Can you feel it? Can you feel the excitement? A long weekend is on the horizon and most of Canada is getting ready to celebrate. Call it what you like: Civic Holiday, Upper Canada’s first Lieutenant Governor Major General John Graves Simcoe Day, Colonel John By Day or just August Monday Long Weekend, but we’ve got the chance to wring a little more summer fun out of our brief flirtation with warm temperatures.

And how will so many of us begin this three-day flight into work-free ecstasy?

By driving.

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We’ll get in our cars and hit the highway in search of good weather and good vibrations. Instead, we’ll find a jam-packed highway to hell. There’s a reason Major General Simcoe is reviled by anyone who has driven Highways 400 or 401 on the day that bears his unholy name.

Are you ready to meet the challenge? Take the Road Sage “Long Weekend Driving Preparation Quiz” and find out.

1) What’s the secret to beating August long weekend cottage-country traffic?

a) Leave for the cottage on Canada Day. Stay there until the August long weekend is over.

b) Leave late Thursday evening and arrive around midnight. Wake up at 3 a.m. Monday morning and drive home.

c) Leave for the cottage on Friday. Get stuck in traffic. Arrive. Honk. Turn around and drive home.

d) Sell cottage.

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2) You think seeing The Hound of the Baskervilles at the Shaw Festival would be a fine long-weekend treat! How much time should you allocate to get to Niagara-on-the-Lake from Toronto?

a) Google Maps estimates Toronto to Niagara-on-the-Lake as approximately a 2-1/2-hour drive. So, allow six hours on a long weekend, most of which you will spend going “Oh hey! It looks like we’re moving!” – pause – “Oh, wait, no. No, we’re not.”

b) Take the Shaw Festival shuttle from the Royal York. Same experience but on a bus.

c) Take the Go Train to Niagara Falls. It leaves Friday from Union Station at 6:20 p.m. and arrives at Niagara Falls at 8:24 p.m. Then take the WEGO Niagara-on-the-Lake shuttle, but the last one of those leaves at 6 p.m. So, I guess you’ll have to sleep in a parking lot in Niagara Falls.

d) Google says it’s only a 27-hour walk. So, just slightly longer than driving on the holiday long weekend.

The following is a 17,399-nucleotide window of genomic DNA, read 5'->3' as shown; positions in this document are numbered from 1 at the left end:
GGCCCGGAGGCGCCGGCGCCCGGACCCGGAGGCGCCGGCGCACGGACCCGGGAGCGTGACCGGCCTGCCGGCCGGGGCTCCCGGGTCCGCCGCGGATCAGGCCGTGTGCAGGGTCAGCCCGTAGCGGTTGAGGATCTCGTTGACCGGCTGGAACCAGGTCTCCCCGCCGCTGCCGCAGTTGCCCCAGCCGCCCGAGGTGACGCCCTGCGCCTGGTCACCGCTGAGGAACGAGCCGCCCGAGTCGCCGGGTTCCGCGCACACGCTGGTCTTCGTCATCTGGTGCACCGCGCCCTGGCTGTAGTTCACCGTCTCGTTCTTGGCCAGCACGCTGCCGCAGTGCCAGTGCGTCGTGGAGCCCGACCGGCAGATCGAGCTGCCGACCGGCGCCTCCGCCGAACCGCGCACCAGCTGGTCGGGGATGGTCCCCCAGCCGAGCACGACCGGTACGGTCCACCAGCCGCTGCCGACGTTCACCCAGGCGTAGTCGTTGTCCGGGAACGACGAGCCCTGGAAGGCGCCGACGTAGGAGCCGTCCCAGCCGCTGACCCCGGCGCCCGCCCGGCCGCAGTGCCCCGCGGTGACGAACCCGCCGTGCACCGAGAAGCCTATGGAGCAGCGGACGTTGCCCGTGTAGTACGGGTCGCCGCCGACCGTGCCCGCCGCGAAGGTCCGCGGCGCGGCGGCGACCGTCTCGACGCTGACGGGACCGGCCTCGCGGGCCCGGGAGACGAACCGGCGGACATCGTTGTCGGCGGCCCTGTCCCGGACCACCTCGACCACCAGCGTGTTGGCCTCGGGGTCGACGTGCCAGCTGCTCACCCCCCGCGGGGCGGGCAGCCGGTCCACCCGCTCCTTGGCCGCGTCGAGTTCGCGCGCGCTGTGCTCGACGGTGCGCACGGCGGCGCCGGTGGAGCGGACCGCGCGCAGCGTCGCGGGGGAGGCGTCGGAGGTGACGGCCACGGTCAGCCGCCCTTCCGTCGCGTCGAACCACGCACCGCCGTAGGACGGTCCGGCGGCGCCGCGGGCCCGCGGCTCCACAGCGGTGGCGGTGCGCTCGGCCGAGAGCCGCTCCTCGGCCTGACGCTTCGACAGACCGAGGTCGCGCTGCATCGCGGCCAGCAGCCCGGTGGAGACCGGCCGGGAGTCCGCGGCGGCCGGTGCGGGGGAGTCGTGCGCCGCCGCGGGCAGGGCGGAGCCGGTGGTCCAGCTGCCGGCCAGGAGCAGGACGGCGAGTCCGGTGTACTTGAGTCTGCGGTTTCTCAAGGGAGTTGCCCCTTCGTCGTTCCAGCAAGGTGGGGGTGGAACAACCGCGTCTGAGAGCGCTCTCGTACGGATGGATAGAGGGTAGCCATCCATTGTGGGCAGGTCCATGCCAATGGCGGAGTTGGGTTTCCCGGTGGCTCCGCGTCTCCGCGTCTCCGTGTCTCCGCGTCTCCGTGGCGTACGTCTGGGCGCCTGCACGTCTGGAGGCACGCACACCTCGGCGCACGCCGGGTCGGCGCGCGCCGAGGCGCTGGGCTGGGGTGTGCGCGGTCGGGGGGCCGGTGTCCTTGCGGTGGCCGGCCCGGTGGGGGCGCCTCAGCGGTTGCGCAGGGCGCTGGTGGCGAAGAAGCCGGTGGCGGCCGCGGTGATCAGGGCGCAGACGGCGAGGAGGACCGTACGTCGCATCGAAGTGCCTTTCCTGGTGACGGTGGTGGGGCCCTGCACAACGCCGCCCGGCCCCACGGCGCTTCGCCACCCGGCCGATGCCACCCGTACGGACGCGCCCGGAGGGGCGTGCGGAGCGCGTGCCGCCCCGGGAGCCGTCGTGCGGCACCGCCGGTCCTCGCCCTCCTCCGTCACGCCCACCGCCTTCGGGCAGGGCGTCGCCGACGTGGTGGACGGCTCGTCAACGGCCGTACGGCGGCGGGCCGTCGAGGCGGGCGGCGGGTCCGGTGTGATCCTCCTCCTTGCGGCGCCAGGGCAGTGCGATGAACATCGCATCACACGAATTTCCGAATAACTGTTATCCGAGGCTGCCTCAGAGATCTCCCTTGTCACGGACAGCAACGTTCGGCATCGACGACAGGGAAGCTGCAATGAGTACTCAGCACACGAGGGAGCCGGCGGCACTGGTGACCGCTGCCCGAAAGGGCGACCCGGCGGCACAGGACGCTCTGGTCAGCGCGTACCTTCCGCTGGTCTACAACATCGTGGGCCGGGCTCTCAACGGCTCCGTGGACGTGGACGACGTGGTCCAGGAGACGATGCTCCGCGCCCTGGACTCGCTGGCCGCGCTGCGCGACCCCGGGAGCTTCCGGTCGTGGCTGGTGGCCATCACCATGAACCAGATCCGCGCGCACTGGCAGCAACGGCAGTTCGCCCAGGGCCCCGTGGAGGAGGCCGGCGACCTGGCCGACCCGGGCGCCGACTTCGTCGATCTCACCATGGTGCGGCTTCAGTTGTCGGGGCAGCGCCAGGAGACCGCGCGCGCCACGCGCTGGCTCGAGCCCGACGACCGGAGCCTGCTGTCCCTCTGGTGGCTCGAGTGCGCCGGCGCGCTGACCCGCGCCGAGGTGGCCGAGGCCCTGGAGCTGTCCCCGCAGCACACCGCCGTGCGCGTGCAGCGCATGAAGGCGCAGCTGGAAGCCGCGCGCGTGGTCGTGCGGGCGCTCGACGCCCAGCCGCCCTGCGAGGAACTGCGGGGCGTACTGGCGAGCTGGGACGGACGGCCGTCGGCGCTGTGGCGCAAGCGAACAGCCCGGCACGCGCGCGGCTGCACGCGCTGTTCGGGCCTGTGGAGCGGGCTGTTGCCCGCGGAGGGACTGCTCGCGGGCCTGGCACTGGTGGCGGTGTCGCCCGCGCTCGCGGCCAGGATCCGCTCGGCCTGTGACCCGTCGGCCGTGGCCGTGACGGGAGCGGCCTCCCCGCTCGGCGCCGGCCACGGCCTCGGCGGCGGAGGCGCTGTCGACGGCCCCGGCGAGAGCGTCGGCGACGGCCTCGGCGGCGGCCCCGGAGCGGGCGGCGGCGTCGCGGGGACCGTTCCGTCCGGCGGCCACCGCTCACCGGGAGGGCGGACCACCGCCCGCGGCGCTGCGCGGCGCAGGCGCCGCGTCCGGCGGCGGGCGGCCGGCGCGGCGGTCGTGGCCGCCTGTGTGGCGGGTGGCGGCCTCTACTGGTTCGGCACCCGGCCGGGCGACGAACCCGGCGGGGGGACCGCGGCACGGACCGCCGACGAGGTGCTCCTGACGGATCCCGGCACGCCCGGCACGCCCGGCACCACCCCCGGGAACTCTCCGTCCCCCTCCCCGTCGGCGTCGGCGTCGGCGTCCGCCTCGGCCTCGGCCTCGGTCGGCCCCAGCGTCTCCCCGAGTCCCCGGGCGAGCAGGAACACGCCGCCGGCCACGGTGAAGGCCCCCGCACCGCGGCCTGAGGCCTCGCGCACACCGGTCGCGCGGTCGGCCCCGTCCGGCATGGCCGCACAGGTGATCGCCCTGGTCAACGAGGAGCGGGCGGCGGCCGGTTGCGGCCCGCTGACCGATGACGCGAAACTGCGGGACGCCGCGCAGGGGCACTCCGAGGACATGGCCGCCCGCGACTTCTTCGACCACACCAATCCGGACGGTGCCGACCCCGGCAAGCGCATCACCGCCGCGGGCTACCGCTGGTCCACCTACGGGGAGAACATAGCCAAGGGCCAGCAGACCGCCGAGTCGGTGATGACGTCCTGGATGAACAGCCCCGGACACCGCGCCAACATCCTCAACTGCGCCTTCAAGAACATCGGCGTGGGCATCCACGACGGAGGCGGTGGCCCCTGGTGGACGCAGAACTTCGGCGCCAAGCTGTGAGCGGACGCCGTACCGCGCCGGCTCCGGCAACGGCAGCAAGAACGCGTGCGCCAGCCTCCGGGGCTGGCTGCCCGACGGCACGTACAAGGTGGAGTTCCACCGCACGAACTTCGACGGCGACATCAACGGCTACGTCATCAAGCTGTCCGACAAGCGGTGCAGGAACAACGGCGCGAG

e) Consider going to see a weekday matinee in September.

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3) Congratulations! You live in Vancouver, Canada’s most beautiful city. You’ve decided to start the long weekend by crossing the Lion’s Gate Bridge. It’s Friday after work. What’s your next step?

a) Run the Grouse Grind until you pass out and/or the urge to drive across Lion’s Gate Bridge on the long weekend passes. Spend the weekend recovering at home.

b) Book a table at the Boulevard Kitchen and Oyster Bar. Order the seafood tower for four. Stay there until the urge to cross Lion’s Gate Bridge passes. This may require a second seafood tower for four.

c) Try to cross Lion’s Gate Bridge. Regret the decision for the rest of your life. This feeling never passes.

4) Drivers on holiday long weekends are notoriously aggressive. How many speeding tickets did the Ontario Provincial Police give out over the last Canada Day weekend?

a) 1,700

b) 3,200

c) 7,000

d) They issued almost 7,000 and more than 170 stunt/racing charges

e) And you thought the movie Hereditary was scary.

5) Despite all rational thought, you’ve decided to drive over the August long weekend. What’s the best strategy?

a) Listen to podcasts.

b) Listen to music.

c) Okay, if you don’t like podcasts or music, don’t listen to anything.

d) Engage in conversation.

e) Or don’t.

f) Take breaks to help stay alert.

g) Practise defensive driving.

h) Embrace the fact that there will be bad traffic. Zen out. If you’re alive and have time off work and a nice place to holiday, count yourself lucky.

i) All of the above.

Answers:

1) D

2) D

3) B

4) D

5) I

Your score: Anything less than three is a really bad sign. Consider staying home.

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